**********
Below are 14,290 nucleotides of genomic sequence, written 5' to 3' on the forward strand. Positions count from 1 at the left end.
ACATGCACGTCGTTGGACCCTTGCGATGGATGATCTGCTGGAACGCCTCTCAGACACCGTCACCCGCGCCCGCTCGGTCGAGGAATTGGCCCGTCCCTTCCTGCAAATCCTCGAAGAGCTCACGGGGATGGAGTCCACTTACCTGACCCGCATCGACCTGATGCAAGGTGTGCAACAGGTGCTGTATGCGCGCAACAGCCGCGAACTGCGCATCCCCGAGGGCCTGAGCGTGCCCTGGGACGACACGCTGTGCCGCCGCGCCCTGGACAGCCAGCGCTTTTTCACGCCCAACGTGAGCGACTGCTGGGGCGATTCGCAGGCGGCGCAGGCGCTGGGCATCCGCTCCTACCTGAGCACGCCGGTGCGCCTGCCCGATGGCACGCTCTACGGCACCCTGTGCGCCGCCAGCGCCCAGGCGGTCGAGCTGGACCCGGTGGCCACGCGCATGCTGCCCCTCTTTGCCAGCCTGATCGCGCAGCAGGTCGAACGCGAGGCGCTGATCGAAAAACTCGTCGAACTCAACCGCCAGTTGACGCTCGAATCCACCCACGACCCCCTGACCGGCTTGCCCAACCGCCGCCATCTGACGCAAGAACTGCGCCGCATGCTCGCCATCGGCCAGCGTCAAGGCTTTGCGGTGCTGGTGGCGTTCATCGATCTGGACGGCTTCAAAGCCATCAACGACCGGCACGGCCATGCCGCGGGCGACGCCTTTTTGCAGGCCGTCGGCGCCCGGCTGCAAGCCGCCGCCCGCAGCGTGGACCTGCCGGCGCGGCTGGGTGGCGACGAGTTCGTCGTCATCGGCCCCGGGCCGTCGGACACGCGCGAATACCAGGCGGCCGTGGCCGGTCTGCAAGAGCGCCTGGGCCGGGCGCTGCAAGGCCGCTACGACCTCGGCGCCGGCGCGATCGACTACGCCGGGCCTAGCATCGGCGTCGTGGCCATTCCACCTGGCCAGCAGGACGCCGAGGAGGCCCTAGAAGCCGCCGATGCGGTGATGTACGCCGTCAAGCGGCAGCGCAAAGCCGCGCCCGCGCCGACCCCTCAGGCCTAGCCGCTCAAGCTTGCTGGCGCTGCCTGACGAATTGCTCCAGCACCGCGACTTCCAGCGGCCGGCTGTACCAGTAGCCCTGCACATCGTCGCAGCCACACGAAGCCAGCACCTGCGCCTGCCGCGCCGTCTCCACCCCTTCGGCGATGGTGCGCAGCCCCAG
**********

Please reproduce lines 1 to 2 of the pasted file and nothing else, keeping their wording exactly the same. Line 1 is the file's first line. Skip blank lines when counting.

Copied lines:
Below are 14,290 nucleotides of genomic sequence, written 5' to 3' on the forward strand. Positions count from 1 at the left end.
ACATGCACGTCGTTGGACCCTTGCGATGGATGATCTGCTGGAACGCCTCTCAGACACCGTCACCCGCGCCCGCTCGGTCGAGGAATTGGCCCGTCCCTTCCTGCAAATCCTCGAAGAGCTCACGGGGATGGAGTCCACTTACCTGACCCGCATCGACCTGATGCAAGGTGTGCAACAGGTGCTGTATGCGCGCAACAGCCGCGAACTGCGCATCCCCGAGGGCCTGAGCGTGCCCTGGGACGACACGCTGTGCCGCCGCGCCCTGGACAGCCAGCGCTTTTTCACGCCCAACGTGAGCGACTGCTGGGGCGATTCGCAGGCGGCGCAGGCGCTGGGCATCCGCTCCTACCTGAGCACGCCGGTGCGCCTGCCCGATGGCACGCTCTACGGCACCCTGTGCGCCGCCAGCGCCCAGGCGGTCGAGCTGGACCCGGTGGCCACGCGCATGCTGCCCCTCTTTGCCAGCCTGATCGCGCAGCAGGTCGAACGCGAGGCGCTGATCGAAAAACTCGTCGAACTCAACCGCCAGTTGACGCTCGAATCCACCCACGACCCCCTGACCGGCTTGCCCAACCGCCGCCATCTGACGCAAGAACTGCGCCGCATGCTCGCCATCGGCCAGCGTCAAGGCTTTGCGGTGCTGGTGGCGTTCATCGATCTGGACGGCTTCAAAGCCATCAACGACCGGCACGGCCATGCCGCGGGCGACGCCTTTTTGCAGGCCGTCGGCGCCCGGCTGCAAGCCGCCGCCCGCAGCGTGGACCTGCCGGCGCGGCTGGGTGGCGACGAGTTCGTCGTCATCGGCCCCGGGCCGTCGGACACGCGCGAATACCAGGCGGCCGTGGCCGGTCTGCAAGAGCGCCTGGGCCGGGCGCTGCAAGGCCGCTACGACCTCGGCGCCGGCGCGATCGACTACGCCGGGCCTAGCATCGGCGTCGTGGCCATTCCACCTGGCCAGCAGGACGCCGAGGAGGCCCTAGAAGCCGCCGATGCGGTGATGTACGCCGTCAAGCGGCAGCGCAAAGCCGCGCCCGCGCCGACCCCTCAGGCCTAGCCGCTCAAGCTTGCTGGCGCTGCCTGACGAATTGCTCCAGCACCGCGACTTCCAGCGGCCGGCTGTACCAGTAGCCCTGCACATCGTCGCAGCCACACGAAGCCAGCACCTGCGCCTGCCGCGCCGTCTCCACCCCTTCGGCGATGGTGCGCAGCCCCAG